On Sun, Feb 19, 2012 at 5:32 AM, Evgenii Rudnyi <use...@rudnyi.ru> wrote:

> > If one well defines a thought experiment with the Maxwell's demon, then
> it is quite clear that such thing does not exist. Why then to spend on it
> so much time?

Maxwell's demon is possible in classical physics and it was not clear that
quantum mechanics made it impossible until 1929 when Leo Szilard proved
that to be the case. And understanding just why it can not exist aids in
understanding the relationship between energy information entropy and
reversibility. Maxwell's demon was the starting point for Rolf Landauer's
discovery in 1960 that erasing information always requires energy and
increases entropy because it's thermodynamically irreversible.

The bottom line is that Maxwell's demon would work if it had information on
when to open and close its shutter, if it had that information it could
decrease the pressure on one side of a tank filled with gas and increase it
on the other without expending appreciable energy and use that pressure
difference to do work. However the stumbling block is the information, it
would take more energy to obtain that information than you'd get from that
work. Actually by pure chance Maxwell's demon can work, but only very very
rarely and only for a very very short time.

  John K Clark

>>> 3) Reversible chemical reactions and reversible thermodynamic
>>> processes
>>> I think that the author misuses the term reversible in a sense
>>> that the word has completely different meaning in thermodynamics
>>> and in chemistry. In thermodynamics, the reversible process implies
>>> that the entropy of the system and surrounding does not change
>>> (the entropy of the Universe remains constant). In chemistry, a
>>> term reversible reaction means we have two reactions (forward and
>>> backward) running in parallel. Thereafter, by playing with
>>> conditions we could transform A to B and then B back to A.
>>> However, when a reversible chemical reaction takes place it is
>>> impossible to implement it as a reversible thermodynamic process.
>>> Hence a reversible chemical reaction is not thermodynamically
>>> reversible.
>> A reversible computation has the same meaning of reversible as in
>> thermodynamics. Change of entropy is zero. Information is conserved.
>> Reversible computations can never erase memory locations, for
>> instance, or implement assignment.
> It is hard to say for sure what the author meant. Let me first quote him.
> p. 912(8) "It is well known that all chemical reaction are in principle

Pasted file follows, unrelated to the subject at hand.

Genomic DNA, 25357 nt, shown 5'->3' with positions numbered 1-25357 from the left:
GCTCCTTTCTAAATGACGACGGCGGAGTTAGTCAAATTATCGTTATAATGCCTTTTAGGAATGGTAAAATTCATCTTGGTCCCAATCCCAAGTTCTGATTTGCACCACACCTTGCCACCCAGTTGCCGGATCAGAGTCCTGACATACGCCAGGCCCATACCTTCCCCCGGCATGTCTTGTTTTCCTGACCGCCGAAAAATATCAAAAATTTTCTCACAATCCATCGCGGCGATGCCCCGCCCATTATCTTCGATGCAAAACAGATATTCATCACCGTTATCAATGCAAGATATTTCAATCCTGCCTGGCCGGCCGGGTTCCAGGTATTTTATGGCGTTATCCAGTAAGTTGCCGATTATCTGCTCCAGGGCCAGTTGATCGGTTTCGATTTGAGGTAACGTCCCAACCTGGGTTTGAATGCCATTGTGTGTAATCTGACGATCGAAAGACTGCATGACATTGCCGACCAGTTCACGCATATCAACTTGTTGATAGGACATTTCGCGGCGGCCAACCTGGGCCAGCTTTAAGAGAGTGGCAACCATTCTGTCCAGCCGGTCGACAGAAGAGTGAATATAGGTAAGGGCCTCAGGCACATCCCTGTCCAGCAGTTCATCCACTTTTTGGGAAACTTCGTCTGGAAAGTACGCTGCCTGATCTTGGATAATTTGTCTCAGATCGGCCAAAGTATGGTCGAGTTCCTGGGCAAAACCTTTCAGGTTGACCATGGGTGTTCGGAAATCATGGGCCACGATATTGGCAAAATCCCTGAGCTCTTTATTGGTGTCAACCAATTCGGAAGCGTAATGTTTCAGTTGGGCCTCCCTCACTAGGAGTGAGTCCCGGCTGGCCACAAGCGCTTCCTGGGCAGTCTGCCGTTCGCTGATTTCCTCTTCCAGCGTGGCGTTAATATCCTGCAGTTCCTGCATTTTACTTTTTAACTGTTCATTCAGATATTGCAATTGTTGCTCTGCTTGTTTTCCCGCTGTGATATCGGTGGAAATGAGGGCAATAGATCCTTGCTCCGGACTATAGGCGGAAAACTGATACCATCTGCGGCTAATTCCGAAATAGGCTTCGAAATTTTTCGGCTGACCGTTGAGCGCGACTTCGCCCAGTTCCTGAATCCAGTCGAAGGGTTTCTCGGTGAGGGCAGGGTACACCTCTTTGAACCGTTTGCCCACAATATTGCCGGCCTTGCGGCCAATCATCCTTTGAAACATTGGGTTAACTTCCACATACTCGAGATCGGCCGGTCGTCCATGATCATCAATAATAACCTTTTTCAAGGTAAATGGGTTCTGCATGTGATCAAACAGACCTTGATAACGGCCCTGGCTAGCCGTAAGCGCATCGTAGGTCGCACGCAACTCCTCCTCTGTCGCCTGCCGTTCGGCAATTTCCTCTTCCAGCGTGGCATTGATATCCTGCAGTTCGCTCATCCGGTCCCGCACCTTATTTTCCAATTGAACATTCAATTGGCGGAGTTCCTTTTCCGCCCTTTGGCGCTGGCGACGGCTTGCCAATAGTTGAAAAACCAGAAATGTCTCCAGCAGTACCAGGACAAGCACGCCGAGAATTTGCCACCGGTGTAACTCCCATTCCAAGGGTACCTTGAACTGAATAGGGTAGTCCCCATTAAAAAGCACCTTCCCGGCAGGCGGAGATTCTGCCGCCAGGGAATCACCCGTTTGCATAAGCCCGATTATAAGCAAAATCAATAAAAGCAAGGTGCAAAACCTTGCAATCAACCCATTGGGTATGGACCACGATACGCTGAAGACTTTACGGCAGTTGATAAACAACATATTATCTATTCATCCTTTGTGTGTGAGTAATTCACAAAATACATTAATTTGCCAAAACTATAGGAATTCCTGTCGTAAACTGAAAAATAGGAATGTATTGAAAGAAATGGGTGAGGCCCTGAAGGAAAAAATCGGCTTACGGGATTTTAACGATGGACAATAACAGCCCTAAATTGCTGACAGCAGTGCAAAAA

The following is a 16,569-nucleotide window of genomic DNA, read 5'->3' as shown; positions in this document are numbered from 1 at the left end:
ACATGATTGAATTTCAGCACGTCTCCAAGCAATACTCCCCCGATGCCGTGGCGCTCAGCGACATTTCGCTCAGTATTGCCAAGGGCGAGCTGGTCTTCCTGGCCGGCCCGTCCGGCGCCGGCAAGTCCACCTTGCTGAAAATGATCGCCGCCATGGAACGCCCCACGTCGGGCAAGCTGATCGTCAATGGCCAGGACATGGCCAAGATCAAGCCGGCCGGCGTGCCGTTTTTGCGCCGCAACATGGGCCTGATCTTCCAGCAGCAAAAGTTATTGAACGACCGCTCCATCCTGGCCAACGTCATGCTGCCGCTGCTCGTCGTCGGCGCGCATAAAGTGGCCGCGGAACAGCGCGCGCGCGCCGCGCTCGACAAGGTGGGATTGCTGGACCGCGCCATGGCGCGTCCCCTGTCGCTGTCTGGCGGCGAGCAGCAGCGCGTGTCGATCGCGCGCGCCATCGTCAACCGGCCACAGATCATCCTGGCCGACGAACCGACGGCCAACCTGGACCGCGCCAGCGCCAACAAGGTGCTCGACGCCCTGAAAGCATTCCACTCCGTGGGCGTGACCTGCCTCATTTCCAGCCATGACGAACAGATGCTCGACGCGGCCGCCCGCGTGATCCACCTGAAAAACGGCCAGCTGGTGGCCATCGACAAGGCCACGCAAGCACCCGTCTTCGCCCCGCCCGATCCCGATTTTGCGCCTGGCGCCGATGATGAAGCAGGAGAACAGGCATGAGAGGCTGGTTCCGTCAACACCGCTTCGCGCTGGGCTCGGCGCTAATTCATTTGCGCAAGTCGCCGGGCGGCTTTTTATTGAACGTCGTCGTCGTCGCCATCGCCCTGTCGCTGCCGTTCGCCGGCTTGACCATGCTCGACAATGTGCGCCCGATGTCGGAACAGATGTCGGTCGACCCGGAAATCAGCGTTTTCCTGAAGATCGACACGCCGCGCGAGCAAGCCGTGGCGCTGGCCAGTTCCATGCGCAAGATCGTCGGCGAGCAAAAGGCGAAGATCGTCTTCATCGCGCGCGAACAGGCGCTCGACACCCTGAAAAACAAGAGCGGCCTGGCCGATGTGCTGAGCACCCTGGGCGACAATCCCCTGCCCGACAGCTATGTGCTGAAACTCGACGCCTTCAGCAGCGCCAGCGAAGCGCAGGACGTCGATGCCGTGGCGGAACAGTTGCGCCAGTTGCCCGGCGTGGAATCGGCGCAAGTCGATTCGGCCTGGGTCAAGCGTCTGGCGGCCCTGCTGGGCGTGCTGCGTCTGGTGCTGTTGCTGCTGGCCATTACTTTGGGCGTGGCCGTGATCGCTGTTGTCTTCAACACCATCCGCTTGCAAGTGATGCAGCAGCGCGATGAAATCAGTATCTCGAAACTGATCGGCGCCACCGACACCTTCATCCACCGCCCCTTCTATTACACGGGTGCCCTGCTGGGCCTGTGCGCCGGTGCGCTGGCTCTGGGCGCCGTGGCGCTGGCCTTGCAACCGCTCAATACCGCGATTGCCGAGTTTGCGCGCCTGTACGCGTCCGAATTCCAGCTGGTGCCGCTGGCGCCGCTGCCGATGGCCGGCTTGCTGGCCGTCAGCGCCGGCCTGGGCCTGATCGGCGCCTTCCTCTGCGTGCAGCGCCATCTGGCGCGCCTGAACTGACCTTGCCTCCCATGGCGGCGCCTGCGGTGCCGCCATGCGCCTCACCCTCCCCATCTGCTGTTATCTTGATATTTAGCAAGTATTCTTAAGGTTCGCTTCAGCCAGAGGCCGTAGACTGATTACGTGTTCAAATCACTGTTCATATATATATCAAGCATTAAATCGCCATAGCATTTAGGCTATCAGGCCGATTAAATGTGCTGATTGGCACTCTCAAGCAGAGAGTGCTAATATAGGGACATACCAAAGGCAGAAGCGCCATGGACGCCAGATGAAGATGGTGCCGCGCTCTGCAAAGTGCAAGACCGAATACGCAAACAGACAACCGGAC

> reversible: the same Brownian motion that accomplishes the forward reaction
> also sometimes brings product molecules together, pushes them backward
> through the transition state, and lets them emerge as reactant molecules."
> p. 934(30) "As indicated before, the synthesis of RNA by RNA polymerase is
> a logically reversible copying operations, and under appropriate
> (nonphysiological) conditions, it could be carried out at an energy cost of
> less than kT per nucleotide."
> My understanding was that in the first quote reversible has the meaning
> from chemistry. Let us consider for example a reaction
> A = B
> with the forward reaction rate of 1000 and the backward reaction rate of
> 1. Then we can imagine two different initial states
> 1) C(A) = 1, C(B) = 0
> 2) C(A) = 0, C(B) = 1
> The equilibrium state will be the same, but we reach it from different
> sides. In both cases however the process will be thermodynamically
> irreversible.
> My point was that one word has different meanings and it would be good to
> understand what has been meant.
>  4) Algorithmic entropy
>>> I have missed the point on the connection between the algorithmic
>>> entropy and thermodynamic entropy. Here would be good to be back
>>> to the Jason's example from about his work on secure pseudo-random
>>> number generators
>>> http://csrc.nist.gov/**publications/nistpubs/800-90A/**SP800-90A.pdf<http://csrc.nist.gov/publications/nistpubs/800-90A/SP800-90A.pdf>
>>> What a thermodynamic system should be considered at all here?
>>> In my view, the algorithm is independent of implementation
>>> details. It seems that this is one of the points at this list when